As I said yesterday, I'm spending this week doing research for a 'common sense test' of my self-publishing plans. Of course, I don't have much more than the current half-hour free today to do anything on this front, which rather prevents me coming up with anything substantial.
So, I thought I'd cover one area I need to sort out in order to do effective research which I haven't really confronted yet, which is figuring out what genre I'm writing in - how am I going to position my books, and what will they therefore be competing with. I have a few different labels to play around with. I like the idea of branding my work as 'conceptual fiction' (that is, fiction whose main interest is investigating some particular concept or other), but I don't think that's a label in widespread use, so there's no guaranteeing anyone would understand what it means.
'Philosophical fiction', another label which is entirely semantically appropriate, is wrong for different reasons; primarily because I'd imagine that when most people think of 'philosophical fiction', they think specifically of Sartre's 'Nausea', or possibly something by Camus. That's a far cry from the sort of novels I'm writing, though my intention in writing it is, I think, similar to the intention by which Sartre wrote 'Nausea'.
Initially, I was considering branding myself a 'hard sci-fi' author, and stressing that the 'hard' part was more philosophical/metaphysical than laboratory-scientific. I'd be aligning myself with the likes of Isaac Asimov (particularly the Robot stories) as against someone like Greg Egan. However, I think 'hard sci-fi' is more closely associated with the Greg Egan end of the spectrum these days; much more novels which you have to understand a lot of physics to get to grips with the story.
Of course, that means it would now be a little bit misleading to call 'I, Robot' hard sci-fi. A more common label, I'd guess, would be 'speculative fiction', which I think is the best label I'm going to be able to come up with. The compass of speculative fiction includes Asimov, Philip K. Dick and Ursula LeGuin (I'm reading 'The Left Hand of Darkness' at the moment, with growing fascination), and while I don't quite have the arrogance to put myself on their level, I think I'm doing, or trying to do, the same sorts of things.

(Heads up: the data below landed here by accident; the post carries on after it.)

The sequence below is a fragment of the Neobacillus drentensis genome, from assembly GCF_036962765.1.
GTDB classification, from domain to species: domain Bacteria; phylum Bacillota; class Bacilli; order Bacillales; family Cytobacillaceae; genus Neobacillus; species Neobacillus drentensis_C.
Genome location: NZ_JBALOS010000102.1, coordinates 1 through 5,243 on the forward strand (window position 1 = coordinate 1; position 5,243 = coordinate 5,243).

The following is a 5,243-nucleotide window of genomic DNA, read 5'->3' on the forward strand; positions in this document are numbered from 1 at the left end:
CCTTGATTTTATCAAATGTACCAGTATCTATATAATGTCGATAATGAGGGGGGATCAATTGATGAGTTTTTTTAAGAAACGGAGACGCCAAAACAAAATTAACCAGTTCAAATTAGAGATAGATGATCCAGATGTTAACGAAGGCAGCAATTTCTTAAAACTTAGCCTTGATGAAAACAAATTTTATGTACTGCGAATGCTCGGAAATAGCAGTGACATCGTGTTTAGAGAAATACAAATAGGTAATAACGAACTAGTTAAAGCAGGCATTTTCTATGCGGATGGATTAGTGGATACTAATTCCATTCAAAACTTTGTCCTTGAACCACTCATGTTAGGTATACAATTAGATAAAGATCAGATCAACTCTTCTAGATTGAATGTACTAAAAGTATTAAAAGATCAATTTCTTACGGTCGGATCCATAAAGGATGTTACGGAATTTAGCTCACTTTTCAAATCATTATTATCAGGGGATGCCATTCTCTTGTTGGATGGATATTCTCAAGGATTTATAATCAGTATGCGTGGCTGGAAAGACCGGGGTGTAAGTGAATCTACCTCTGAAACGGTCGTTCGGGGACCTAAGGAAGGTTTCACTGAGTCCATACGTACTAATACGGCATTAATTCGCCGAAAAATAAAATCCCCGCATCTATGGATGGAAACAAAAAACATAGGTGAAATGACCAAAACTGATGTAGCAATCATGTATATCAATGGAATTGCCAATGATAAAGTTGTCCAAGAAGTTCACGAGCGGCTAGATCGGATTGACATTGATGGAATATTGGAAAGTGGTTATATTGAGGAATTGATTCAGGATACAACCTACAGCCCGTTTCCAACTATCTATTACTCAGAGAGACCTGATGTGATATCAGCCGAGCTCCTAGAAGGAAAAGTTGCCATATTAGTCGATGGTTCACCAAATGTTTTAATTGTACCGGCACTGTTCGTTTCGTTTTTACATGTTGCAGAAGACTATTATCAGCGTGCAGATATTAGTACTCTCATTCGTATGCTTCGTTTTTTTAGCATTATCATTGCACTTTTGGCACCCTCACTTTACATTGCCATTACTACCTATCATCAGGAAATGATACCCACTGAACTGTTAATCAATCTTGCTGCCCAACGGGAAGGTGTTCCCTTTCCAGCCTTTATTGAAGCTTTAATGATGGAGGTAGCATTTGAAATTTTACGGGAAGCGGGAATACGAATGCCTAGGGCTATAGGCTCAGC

I'll expand a bit what I mean. 'The Death of John Collins', as I've said, grew out of a piece of MA coursework on the nature of time. I started with physicist Itzhak Bars' theory of two-dimensional time and looked at how the linearity (one-dimensionality) of time as we experience it could arise in that context. Then I came up with a story which explored that vision of the world. In the novel, the story comes first, but I tried to systematically realise the logical consequences, from a human as well as a metaphysical standpoint, of this theory of time.
'Bad Romance' is also in a sense speculative - what it speculates on is just how far you can go with pretending to be someone you aren't in public (particularly in the media and online) without actually creating a person. It pushes the classic speculative fiction question of identity and draws much of what is distinctive about its story out of these two areas. Most importantly, while the story (which, again, is king) is a romance, I tried to write a book of speculative fiction whose story is a romance, rather than a romance which speculates on public life; I tried to write in a style which reflects the history of speculative fiction and my history as a reader of it (I've certainly never been an avid reader of romances). I don't think 'Bad Romance' would sit any more easily on a 'romance' bookshelf than on a 'speculative fiction' one.
I've always quite liked the old label sometimes applied to Ayn Rand's novels, the 'novel of ideas'. In a sense, it's a much broader label than those I've considered here, but it's also possibly the most appropriate, partly because it's so broad. Equally, it's clumsy to use in marketing language and a little bit anachronistic, so I think I'll stick with 'speculative fiction' for now.